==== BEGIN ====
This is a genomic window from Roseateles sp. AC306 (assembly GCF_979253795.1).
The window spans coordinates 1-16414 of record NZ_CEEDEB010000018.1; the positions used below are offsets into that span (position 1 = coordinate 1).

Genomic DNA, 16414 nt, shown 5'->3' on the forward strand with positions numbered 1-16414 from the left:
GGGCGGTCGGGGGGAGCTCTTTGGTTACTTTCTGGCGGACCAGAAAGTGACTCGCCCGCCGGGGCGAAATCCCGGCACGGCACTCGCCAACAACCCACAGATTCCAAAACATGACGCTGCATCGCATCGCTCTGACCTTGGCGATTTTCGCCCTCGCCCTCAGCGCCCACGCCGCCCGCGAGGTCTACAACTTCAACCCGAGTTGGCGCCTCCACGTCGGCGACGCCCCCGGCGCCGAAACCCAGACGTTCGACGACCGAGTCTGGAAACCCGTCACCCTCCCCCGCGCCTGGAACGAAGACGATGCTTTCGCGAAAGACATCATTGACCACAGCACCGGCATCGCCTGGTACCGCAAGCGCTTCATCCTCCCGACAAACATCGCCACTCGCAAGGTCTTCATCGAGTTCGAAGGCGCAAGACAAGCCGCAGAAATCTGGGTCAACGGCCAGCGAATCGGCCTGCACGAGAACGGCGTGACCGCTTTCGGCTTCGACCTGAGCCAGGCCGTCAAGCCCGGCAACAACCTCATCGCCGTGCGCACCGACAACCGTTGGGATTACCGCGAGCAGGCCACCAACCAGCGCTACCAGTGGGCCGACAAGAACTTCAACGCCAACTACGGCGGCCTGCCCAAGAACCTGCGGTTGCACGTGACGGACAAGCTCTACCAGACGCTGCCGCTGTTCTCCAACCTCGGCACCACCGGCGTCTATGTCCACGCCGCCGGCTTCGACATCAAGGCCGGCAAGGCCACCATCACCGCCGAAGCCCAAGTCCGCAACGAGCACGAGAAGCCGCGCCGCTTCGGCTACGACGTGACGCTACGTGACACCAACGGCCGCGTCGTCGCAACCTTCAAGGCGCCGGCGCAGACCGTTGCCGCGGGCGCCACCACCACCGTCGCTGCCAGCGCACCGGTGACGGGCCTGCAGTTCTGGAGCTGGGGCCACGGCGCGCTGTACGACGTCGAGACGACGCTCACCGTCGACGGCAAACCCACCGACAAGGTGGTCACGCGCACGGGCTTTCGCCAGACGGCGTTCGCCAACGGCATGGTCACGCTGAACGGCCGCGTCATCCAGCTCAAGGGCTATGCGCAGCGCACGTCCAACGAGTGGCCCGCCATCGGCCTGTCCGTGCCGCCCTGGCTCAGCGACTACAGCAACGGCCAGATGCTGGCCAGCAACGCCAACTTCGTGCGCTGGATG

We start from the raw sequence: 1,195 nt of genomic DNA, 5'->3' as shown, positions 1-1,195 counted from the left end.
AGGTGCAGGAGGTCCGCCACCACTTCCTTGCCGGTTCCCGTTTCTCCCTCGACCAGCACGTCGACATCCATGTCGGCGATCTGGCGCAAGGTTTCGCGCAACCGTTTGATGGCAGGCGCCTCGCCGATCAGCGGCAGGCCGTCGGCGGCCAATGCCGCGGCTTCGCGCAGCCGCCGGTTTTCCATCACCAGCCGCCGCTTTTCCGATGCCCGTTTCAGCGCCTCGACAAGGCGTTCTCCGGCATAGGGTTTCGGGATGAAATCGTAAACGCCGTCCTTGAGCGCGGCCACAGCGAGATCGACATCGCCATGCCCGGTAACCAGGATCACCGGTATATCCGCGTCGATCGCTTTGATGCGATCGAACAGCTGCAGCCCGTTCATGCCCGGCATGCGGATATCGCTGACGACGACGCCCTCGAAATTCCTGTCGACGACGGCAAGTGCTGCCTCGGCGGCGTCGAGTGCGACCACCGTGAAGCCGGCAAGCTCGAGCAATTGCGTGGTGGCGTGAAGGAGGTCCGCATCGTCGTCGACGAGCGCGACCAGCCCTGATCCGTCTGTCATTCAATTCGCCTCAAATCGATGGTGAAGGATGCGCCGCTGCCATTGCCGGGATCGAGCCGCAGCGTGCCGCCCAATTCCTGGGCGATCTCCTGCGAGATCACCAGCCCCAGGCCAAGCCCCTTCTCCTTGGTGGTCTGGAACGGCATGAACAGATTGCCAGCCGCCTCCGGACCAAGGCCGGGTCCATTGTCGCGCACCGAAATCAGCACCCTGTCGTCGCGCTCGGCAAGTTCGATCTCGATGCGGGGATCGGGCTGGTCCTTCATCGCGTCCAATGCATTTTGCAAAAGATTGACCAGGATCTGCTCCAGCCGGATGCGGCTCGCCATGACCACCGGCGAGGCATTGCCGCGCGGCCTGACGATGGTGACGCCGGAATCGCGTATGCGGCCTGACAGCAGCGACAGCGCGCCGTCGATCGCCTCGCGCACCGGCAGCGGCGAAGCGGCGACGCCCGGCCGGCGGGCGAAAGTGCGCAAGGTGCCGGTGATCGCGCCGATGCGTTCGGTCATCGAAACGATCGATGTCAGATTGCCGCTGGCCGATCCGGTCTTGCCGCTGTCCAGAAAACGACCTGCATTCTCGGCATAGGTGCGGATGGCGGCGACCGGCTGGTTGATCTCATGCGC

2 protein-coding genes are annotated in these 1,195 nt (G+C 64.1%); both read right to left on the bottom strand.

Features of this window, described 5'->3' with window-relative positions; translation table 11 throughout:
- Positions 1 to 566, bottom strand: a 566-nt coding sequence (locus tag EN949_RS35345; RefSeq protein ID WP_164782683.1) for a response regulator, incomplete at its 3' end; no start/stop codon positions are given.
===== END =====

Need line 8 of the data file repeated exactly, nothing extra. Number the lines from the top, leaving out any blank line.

Features of this window, described 5'->3' with window-relative positions; translation table 11 throughout: